Trading in Silicon Valley Bank shares was suspended Friday as the US lender waived a $2.25 billion capital raise intended to cover recent losses in its bond portfolio.
SVB shares were discontinued before the official opening of trading on the New York Nasdaq exchange. The California-based SVB had hoped to value $2.25 billion in stock and convertible bond sales before the market opened, but has now paused the effort, according to those in the know.
The company is investigating a possible sale, one of the people said.
SVB did not immediately respond to a request for comment.
New capital from the stock sale would have helped bridge the approximately $1.8 billion in losses incurred by SVB from the sale of approximately $21 billion in securities initiated to cover clients taking deposits from the bank.
It planned to sell $1.25 billion of its common stock to investors and an additional $500 million in mandatory convertible preferred stock, which is slightly less dilutive to existing shareholders.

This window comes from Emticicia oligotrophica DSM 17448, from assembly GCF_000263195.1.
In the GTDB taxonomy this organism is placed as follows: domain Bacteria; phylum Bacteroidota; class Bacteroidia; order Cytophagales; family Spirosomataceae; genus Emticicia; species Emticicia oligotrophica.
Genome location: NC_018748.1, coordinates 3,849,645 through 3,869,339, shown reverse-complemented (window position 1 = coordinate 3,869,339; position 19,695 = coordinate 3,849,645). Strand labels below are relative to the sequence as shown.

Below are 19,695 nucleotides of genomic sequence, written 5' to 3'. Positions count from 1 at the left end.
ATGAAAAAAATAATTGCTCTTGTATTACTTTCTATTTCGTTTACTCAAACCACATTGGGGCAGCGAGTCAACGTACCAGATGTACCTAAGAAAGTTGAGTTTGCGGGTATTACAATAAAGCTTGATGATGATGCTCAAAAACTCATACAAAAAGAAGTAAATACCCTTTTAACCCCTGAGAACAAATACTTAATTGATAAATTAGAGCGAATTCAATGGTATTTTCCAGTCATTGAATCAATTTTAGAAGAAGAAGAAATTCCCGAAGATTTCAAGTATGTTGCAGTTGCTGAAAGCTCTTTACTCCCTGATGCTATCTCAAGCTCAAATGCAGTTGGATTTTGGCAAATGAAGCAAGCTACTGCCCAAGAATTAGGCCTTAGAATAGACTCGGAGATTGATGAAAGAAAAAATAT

The banking group’s troubles stem from a decision made at the height of the tech boom to park $91 billion of its deposits in long-term securities such as mortgage bonds and U.S. Treasuries, which were considered safe but are now worth $15 billion less than they were then SVB bought them after the Federal Reserve aggressively raised interest rates.
On Thursday, SVB shares registered their biggest drop ever, wiping $9.6 billion from the banking group’s market cap. SVB shares had been indicated to open more than 60 percent in pre-market trading before the stop was announced.
Additional reporting by Brooke Masters in New York
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